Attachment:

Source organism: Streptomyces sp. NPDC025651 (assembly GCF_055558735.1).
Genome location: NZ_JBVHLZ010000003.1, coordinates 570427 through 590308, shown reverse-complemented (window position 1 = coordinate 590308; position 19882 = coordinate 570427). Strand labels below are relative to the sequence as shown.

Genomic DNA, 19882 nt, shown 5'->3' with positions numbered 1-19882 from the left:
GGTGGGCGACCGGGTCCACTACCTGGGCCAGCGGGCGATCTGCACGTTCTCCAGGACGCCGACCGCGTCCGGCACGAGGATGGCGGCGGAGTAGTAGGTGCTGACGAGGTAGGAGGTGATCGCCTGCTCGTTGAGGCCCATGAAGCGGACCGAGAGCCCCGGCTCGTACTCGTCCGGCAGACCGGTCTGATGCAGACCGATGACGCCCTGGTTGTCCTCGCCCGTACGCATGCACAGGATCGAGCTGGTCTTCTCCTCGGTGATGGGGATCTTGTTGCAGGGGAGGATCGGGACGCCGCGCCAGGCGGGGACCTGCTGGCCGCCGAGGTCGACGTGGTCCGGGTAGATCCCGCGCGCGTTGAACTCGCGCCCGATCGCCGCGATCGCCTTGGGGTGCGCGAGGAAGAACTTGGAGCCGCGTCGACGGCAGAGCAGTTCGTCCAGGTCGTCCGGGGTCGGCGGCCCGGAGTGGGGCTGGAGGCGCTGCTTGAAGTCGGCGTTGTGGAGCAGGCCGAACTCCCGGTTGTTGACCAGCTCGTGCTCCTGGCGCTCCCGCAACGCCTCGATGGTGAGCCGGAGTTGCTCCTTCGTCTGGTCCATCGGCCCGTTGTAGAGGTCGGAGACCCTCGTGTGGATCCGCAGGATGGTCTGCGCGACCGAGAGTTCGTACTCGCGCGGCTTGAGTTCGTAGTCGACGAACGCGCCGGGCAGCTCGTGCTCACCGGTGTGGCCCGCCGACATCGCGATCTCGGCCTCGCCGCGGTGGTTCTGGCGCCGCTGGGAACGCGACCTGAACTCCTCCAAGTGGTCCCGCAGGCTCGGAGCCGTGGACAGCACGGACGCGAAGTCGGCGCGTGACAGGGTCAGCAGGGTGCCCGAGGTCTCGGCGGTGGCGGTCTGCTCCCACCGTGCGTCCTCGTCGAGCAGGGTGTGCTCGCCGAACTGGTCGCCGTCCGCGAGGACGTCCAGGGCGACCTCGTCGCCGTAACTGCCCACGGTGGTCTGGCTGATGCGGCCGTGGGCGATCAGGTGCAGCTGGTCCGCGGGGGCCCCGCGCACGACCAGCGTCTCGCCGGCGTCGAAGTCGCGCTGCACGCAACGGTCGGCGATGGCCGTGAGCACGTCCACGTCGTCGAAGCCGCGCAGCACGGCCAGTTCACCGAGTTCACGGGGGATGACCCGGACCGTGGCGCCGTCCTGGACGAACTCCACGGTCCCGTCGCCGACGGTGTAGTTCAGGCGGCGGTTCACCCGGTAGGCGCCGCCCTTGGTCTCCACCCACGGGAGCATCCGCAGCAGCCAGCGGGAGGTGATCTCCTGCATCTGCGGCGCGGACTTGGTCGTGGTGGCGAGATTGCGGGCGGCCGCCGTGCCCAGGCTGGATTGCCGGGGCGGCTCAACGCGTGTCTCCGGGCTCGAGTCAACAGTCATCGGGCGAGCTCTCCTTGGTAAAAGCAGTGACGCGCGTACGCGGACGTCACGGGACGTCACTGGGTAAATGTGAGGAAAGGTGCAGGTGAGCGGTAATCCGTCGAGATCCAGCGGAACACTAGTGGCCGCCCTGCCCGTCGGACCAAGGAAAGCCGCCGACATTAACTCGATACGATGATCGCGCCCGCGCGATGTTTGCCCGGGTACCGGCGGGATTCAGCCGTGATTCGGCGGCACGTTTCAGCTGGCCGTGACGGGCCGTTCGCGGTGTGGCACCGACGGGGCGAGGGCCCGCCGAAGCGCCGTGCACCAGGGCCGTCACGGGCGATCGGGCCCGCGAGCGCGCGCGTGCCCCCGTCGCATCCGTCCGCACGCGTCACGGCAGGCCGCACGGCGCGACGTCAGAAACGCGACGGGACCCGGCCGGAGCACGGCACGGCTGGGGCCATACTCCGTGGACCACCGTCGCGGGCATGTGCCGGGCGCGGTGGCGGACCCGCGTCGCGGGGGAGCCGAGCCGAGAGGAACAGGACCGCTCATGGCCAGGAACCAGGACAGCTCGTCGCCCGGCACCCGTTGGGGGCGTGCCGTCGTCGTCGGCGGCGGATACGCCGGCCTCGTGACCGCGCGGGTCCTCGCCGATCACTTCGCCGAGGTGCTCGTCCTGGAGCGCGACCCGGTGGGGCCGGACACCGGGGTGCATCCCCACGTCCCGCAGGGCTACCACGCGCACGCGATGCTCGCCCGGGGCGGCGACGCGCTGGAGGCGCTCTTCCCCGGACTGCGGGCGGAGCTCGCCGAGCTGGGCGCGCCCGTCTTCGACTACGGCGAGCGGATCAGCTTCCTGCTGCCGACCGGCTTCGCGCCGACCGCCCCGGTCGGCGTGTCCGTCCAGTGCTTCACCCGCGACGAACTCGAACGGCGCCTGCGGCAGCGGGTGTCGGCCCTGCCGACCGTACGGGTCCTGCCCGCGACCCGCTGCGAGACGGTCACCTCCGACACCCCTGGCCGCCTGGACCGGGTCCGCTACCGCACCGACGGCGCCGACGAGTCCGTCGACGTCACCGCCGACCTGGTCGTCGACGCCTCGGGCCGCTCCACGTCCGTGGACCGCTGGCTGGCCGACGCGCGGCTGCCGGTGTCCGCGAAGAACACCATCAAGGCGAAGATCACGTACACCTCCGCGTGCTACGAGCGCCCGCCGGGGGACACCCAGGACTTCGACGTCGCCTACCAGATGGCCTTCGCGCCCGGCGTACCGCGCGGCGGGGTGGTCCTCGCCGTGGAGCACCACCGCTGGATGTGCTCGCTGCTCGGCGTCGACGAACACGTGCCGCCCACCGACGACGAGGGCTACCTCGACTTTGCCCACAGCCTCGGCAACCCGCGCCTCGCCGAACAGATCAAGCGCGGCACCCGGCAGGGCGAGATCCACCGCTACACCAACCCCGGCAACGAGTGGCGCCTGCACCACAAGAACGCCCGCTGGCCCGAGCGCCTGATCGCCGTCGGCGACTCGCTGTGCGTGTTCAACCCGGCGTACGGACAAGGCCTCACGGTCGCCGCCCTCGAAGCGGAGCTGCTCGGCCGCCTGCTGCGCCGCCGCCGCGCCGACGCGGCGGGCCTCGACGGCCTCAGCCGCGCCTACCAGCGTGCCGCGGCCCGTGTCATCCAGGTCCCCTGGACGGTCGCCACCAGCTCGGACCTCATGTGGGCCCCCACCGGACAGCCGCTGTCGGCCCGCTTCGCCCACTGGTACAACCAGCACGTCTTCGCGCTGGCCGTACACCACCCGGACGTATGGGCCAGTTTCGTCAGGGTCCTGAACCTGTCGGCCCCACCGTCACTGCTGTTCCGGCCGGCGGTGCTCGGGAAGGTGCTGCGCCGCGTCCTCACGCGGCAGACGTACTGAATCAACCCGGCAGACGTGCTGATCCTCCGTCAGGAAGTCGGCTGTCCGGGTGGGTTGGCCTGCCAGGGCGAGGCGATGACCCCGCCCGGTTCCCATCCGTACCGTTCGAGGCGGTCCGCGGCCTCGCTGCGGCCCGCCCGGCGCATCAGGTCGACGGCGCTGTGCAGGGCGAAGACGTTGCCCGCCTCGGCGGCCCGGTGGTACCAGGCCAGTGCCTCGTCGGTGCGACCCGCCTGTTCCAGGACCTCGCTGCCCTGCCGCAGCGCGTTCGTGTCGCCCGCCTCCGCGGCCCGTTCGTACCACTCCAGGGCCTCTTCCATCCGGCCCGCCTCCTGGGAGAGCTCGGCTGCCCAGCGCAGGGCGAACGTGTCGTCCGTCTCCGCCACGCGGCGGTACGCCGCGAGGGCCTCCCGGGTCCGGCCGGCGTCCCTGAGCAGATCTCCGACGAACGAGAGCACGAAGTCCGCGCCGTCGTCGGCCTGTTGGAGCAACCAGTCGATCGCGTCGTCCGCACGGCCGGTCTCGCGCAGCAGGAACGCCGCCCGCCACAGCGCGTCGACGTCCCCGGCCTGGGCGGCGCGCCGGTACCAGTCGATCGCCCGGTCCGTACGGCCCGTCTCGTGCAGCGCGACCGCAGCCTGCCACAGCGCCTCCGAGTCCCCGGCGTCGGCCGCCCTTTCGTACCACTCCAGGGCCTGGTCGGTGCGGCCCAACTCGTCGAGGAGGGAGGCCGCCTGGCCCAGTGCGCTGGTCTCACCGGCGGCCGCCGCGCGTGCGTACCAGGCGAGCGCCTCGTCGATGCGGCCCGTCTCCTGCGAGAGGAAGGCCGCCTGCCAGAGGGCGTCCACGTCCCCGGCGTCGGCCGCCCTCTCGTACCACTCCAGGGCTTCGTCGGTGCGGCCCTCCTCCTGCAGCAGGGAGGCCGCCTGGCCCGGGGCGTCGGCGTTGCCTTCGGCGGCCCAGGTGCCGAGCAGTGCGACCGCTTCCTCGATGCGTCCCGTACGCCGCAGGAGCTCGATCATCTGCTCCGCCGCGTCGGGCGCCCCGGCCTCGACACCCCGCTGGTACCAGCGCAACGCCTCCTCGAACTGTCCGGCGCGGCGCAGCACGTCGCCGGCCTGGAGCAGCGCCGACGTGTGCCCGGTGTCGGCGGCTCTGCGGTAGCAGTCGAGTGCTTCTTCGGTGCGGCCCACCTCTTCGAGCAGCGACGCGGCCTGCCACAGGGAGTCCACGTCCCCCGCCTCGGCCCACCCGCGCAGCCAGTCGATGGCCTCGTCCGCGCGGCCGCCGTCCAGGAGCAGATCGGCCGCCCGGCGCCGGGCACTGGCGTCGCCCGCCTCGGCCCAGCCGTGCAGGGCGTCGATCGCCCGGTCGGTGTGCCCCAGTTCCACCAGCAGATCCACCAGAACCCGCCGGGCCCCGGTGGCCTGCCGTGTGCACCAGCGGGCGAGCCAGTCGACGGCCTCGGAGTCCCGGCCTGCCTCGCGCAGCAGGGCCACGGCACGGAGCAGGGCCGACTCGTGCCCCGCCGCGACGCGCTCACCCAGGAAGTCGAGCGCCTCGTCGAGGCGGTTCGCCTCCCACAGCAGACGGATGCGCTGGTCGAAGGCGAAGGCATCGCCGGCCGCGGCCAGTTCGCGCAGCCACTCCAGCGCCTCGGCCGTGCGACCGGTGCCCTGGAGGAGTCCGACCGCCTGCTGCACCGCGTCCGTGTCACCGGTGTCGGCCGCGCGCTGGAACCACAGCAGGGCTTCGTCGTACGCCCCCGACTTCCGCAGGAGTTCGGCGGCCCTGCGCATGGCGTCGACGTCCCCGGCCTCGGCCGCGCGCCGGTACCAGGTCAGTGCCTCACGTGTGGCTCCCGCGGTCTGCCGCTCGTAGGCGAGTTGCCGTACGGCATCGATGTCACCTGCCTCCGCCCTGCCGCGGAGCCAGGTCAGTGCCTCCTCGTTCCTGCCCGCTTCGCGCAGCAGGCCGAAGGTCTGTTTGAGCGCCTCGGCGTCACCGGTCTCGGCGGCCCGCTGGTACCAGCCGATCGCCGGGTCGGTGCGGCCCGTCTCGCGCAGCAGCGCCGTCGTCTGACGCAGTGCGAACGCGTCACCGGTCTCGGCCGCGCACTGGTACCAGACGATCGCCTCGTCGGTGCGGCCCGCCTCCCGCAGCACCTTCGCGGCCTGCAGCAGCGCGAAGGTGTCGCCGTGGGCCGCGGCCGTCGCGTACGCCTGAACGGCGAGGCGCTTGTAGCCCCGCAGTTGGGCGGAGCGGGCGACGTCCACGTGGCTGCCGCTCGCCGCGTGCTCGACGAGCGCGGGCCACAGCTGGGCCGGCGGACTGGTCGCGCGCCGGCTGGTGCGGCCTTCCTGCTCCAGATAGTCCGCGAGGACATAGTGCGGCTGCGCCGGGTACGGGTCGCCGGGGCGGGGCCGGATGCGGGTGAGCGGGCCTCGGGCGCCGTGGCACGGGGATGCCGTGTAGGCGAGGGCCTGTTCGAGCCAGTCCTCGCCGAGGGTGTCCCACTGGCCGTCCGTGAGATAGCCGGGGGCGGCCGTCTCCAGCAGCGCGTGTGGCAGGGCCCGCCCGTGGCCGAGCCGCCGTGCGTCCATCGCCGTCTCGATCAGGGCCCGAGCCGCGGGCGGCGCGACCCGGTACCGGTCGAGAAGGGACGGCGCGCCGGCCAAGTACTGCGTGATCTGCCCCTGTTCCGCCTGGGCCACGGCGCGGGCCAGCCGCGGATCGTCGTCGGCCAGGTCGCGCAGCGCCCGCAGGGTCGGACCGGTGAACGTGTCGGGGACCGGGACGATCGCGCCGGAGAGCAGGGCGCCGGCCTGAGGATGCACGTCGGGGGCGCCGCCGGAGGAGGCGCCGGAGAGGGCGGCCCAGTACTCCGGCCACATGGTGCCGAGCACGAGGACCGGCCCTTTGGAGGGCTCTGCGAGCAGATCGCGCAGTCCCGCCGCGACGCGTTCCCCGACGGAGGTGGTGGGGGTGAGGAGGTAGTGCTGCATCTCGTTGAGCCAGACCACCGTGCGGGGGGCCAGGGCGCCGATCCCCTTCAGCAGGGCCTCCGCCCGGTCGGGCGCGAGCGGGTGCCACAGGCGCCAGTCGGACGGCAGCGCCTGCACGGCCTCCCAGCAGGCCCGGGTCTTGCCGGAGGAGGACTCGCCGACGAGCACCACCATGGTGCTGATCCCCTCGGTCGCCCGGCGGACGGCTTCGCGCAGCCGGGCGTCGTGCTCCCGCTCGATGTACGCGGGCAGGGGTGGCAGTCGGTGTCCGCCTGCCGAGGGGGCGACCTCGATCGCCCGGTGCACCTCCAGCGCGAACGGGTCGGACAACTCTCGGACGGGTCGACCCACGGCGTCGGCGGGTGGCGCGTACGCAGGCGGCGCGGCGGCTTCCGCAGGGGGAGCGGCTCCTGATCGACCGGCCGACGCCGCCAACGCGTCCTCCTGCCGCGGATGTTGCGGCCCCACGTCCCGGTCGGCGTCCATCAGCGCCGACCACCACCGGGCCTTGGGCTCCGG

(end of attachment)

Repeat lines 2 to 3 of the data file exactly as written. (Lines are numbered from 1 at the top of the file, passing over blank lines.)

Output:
Genome location: NZ_JBVHLZ010000003.1, coordinates 570427 through 590308, shown reverse-complemented (window position 1 = coordinate 590308; position 19882 = coordinate 570427). Strand labels below are relative to the sequence as shown.

Genomic DNA, 19882 nt, shown 5'->3' with positions numbered 1-19882 from the left: